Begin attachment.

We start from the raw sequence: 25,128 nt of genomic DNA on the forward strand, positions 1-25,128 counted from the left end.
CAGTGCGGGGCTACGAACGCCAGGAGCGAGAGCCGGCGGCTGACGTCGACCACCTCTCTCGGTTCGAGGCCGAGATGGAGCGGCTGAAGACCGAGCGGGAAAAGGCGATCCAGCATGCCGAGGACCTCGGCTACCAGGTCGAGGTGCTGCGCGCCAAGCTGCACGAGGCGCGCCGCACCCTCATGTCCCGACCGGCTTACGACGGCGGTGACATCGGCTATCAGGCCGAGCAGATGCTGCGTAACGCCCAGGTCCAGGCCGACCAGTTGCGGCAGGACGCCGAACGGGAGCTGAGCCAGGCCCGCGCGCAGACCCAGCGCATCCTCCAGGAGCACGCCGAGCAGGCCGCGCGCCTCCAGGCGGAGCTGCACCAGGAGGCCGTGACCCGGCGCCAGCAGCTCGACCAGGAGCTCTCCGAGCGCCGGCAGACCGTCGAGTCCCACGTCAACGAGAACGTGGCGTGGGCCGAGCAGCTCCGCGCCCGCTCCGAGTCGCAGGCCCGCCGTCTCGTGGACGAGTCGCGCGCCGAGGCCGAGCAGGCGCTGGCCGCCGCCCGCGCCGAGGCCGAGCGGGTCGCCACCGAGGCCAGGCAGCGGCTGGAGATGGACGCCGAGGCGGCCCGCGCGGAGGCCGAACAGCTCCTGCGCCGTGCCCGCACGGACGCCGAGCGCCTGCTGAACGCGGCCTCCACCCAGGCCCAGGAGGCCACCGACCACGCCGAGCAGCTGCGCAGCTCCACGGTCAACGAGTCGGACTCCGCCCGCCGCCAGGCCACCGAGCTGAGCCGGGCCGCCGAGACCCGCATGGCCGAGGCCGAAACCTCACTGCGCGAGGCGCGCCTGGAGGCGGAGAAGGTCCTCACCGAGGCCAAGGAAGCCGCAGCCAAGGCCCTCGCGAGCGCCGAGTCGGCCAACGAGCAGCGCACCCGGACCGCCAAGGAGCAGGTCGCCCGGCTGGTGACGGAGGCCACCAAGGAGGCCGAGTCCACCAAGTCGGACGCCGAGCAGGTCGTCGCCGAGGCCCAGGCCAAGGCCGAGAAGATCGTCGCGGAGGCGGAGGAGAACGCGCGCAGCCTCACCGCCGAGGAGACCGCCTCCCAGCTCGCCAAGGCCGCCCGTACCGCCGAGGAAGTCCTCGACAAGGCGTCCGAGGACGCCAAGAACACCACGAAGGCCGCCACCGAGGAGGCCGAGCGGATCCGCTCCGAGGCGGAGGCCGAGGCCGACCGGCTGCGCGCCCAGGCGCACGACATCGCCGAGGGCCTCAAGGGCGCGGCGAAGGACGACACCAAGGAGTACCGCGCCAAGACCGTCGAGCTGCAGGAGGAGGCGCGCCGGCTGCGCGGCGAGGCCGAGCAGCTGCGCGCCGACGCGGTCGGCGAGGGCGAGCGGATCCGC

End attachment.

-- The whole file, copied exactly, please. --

We start from the raw sequence: 25,128 nt of genomic DNA on the forward strand, positions 1-25,128 counted from the left end.
CAGTGCGGGGCTACGAACGCCAGGAGCGAGAGCCGGCGGCTGACGTCGACCACCTCTCTCGGTTCGAGGCCGAGATGGAGCGGCTGAAGACCGAGCGGGAAAAGGCGATCCAGCATGCCGAGGACCTCGGCTACCAGGTCGAGGTGCTGCGCGCCAAGCTGCACGAGGCGCGCCGCACCCTCATGTCCCGACCGGCTTACGACGGCGGTGACATCGGCTATCAGGCCGAGCAGATGCTGCGTAACGCCCAGGTCCAGGCCGACCAGTTGCGGCAGGACGCCGAACGGGAGCTGAGCCAGGCCCGCGCGCAGACCCAGCGCATCCTCCAGGAGCACGCCGAGCAGGCCGCGCGCCTCCAGGCGGAGCTGCACCAGGAGGCCGTGACCCGGCGCCAGCAGCTCGACCAGGAGCTCTCCGAGCGCCGGCAGACCGTCGAGTCCCACGTCAACGAGAACGTGGCGTGGGCCGAGCAGCTCCGCGCCCGCTCCGAGTCGCAGGCCCGCCGTCTCGTGGACGAGTCGCGCGCCGAGGCCGAGCAGGCGCTGGCCGCCGCCCGCGCCGAGGCCGAGCGGGTCGCCACCGAGGCCAGGCAGCGGCTGGAGATGGACGCCGAGGCGGCCCGCGCGGAGGCCGAACAGCTCCTGCGCCGTGCCCGCACGGACGCCGAGCGCCTGCTGAACGCGGCCTCCACCCAGGCCCAGGAGGCCACCGACCACGCCGAGCAGCTGCGCAGCTCCACGGTCAACGAGTCGGACTCCGCCCGCCGCCAGGCCACCGAGCTGAGCCGGGCCGCCGAGACCCGCATGGCCGAGGCCGAAACCTCACTGCGCGAGGCGCGCCTGGAGGCGGAGAAGGTCCTCACCGAGGCCAAGGAAGCCGCAGCCAAGGCCCTCGCGAGCGCCGAGTCGGCCAACGAGCAGCGCACCCGGACCGCCAAGGAGCAGGTCGCCCGGCTGGTGACGGAGGCCACCAAGGAGGCCGAGTCCACCAAGTCGGACGCCGAGCAGGTCGTCGCCGAGGCCCAGGCCAAGGCCGAGAAGATCGTCGCGGAGGCGGAGGAGAACGCGCGCAGCCTCACCGCCGAGGAGACCGCCTCCCAGCTCGCCAAGGCCGCCCGTACCGCCGAGGAAGTCCTCGACAAGGCGTCCGAGGACGCCAAGAACACCACGAAGGCCGCCACCGAGGAGGCCGAGCGGATCCGCTCCGAGGCGGAGGCCGAGGCCGACCGGCTGCGCGCCCAGGCGCACGACATCGCCGAGGGCCTCAAGGGCGCGGCGAAGGACGACACCAAGGAGTACCGCGCCAAGACCGTCGAGCTGCAGGAGGAGGCGCGCCGGCTGCGCGGCGAGGCCGAGCAGCTGCGCGCCGACGCGGTCGGCGAGGGCGAGCGGATCCGC